Illegal drugs - taboo in pregnancy?

Mum Loves Drugs, Not Me (Drug Addiction Documentary) - Real Stories (December 2018).

Anonim

If you consume illegal drugs you could feeling very isolated at times. But you are not alone - drug use is broadening than you might think. About every fourth adult between the ages of 18-64 has already come into contact with drugs (BMG 13)

Drugs are definitely taboo in pregnancy!

BabyCenter would like to explain the effects of various drugs on your unborn child. The more you know about it, the better you understand how important it is not to use drugs. If you have difficulty stopping the use of drugs, contact your doctor or midwife and ask for help. This is an important step in enabling your baby to have a healthy future. (NICE 2010)

Is it dangerous to use drugs during pregnancy?

Some drugs are more dangerous than others. However, it is certain that all drugs harm you and your unborn child in some way. Even small amounts can cause great damage.

The time when you learn that you are pregnant is the ideal way to change your life so that your baby gets the best possible start in life. When a parent consumes drugs, the child's life is affected by it throughout his life. (ACMD 2012)

What effects do drugs have on my baby?

Almost all drugs reach your baby across the placenta and can do more or less harm to it. (Behnke et al 2013)

In early pregnancy, developmental disorders can progress to miscarriage.

At a later stage of pregnancy, drug use can trigger premature labor and premature birth. Because the drug can reduce the baby's nutrition and oxygenation, the baby may be much more underdeveloped at birth than it normally would be. The placenta can no longer operate to its full extent and there is a detachment of the placenta from the uterine wall. The resulting bleeding can be life-threatening for you and your child.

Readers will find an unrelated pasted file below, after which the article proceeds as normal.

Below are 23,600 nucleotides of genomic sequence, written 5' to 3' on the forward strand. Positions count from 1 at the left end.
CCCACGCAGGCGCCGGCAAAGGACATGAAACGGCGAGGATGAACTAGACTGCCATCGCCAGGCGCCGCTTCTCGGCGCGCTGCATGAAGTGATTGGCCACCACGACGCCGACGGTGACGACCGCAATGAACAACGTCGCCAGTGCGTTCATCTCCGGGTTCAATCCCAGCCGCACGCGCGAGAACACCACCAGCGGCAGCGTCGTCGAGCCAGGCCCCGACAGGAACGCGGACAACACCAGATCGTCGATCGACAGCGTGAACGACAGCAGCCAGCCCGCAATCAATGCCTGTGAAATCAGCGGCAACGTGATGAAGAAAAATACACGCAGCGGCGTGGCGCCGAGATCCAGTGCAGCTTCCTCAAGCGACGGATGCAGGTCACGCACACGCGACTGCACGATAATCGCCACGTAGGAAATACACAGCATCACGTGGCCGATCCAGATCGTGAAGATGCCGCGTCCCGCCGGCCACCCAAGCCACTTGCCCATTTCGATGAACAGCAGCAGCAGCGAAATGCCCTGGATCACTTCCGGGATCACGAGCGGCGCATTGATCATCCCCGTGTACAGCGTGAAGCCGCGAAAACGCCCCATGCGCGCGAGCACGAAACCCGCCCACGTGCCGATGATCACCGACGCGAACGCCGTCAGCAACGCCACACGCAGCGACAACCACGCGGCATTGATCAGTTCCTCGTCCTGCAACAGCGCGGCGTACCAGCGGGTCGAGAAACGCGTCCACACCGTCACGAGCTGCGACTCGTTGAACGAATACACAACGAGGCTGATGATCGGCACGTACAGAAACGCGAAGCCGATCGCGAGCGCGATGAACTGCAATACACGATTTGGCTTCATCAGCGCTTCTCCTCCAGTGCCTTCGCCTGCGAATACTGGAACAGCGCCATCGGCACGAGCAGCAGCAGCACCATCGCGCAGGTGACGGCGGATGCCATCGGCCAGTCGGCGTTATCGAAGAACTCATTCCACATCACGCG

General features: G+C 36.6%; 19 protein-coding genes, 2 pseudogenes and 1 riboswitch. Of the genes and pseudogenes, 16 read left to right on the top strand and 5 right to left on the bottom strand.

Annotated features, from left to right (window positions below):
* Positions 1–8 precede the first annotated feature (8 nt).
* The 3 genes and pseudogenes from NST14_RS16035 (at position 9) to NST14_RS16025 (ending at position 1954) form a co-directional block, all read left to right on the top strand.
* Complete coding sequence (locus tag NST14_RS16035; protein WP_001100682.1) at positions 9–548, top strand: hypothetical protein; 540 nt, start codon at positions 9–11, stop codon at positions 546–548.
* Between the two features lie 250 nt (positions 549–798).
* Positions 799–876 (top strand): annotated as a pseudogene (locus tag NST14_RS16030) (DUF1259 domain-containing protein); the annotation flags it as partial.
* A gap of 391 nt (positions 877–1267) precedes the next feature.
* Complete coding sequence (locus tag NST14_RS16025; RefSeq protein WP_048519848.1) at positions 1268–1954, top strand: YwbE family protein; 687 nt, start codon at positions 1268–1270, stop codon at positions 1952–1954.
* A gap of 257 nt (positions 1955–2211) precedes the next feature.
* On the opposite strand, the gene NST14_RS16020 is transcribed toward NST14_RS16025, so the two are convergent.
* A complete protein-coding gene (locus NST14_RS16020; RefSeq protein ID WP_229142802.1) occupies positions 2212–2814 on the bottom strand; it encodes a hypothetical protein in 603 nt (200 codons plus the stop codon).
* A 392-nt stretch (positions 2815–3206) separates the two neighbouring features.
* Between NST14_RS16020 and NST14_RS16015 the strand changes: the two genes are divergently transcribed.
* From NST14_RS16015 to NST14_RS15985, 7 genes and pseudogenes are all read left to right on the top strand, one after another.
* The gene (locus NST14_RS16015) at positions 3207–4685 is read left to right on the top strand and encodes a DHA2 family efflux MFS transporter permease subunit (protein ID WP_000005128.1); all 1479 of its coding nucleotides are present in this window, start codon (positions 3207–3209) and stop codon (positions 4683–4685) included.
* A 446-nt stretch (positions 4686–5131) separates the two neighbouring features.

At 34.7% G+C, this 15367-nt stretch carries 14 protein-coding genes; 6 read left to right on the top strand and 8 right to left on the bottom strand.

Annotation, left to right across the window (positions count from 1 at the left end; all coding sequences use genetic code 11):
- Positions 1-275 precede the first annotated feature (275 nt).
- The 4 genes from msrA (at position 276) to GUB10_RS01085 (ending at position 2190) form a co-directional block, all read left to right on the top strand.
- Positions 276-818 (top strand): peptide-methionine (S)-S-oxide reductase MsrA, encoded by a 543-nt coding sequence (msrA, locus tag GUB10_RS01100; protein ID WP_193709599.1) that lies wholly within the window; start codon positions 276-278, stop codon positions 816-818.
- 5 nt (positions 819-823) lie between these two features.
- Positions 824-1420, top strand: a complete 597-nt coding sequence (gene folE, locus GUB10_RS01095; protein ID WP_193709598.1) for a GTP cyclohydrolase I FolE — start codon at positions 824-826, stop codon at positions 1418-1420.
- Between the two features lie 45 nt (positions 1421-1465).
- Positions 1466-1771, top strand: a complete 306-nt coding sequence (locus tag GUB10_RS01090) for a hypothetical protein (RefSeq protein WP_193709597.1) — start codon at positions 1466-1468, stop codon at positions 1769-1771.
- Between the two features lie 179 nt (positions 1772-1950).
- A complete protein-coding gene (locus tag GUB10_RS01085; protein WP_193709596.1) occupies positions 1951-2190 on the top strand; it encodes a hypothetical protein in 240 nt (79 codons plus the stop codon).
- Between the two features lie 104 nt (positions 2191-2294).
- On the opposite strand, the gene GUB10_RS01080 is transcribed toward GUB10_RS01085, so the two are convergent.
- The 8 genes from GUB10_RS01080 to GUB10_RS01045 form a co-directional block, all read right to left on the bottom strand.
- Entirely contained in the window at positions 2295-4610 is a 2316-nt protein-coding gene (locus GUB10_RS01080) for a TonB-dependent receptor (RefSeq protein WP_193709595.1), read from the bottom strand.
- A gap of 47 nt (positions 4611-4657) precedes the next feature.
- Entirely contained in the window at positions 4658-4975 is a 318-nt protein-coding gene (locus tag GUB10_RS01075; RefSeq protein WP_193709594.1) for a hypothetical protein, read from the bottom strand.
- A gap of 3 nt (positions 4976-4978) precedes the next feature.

When your baby is born, she or she may have severe or even life-threatening withdrawal symptoms and must be hospitalized. (Hamdan 2012)

What if I took drugs without knowing that I was pregnant?

If your drug use has been a one-off, discuss with your doctor if further investigation is needed. In case of repeated or regular use, you should definitely consult a doctor, because the cessation must be under medical supervision and may be accompanied by a substitute drug (methadone).

Which drugs have what effect?

Cannabis (marijuana)

Marijuana is the most commonly used illegal drug (Home Office 2012). Regular use of cannabis during pregnancy can lead to later development and learning problems for your baby. These babies are more restless and scared than other children. (Behnke et al 2013)

Smoked marijuana also carries the same risks as smoking in general - premature labor, lower birth weight and other complications. Smoking can also be a cause of Sudden Infant Death Syndrome. (CDC 2013)

Amphetamines (Speed ​​and Crystal Meth) If you consume Speed ​​or Crystal Meth, you should definitely stop taking it before pregnancy. If you are already pregnant, be sure to seek medical help in the form of accompanied withdrawal. Sudden drug withdrawal can cause major health problems for you and your unborn baby.

Speed ​​and Crystal Meth hinder the growth of your fetus and increase the likelihood of miscarriage, premature birth or stillbirth.

  • Decreased oxygen and food intake results in placental deficiency
  • The placenta dissolves prematurely from the uterine wall (Abruptio Placentae) and can cause life-threatening bleeding for you and your child.
  • Babies may be underdeveloped and have abnormalities in brain development.
(Hudak et al 2012)

Ecstasy

Consuming ecstasy can cause growth disorders and malformations, and affect your baby's motor development (coordination and exercise). (Singer 2012)

Cocaine and Crack Cocaine

The use of cocaine or crack cocaine can cause a miscarriage in early pregnancy.

Later in pregnancy, he may experience premature birth or premature detachment of the placenta with life-threatening bleeding.

Cocaine use can lead to underdevelopment of the baby and subsequent disruption in learning and behavioral development. (Behnke et al 2013)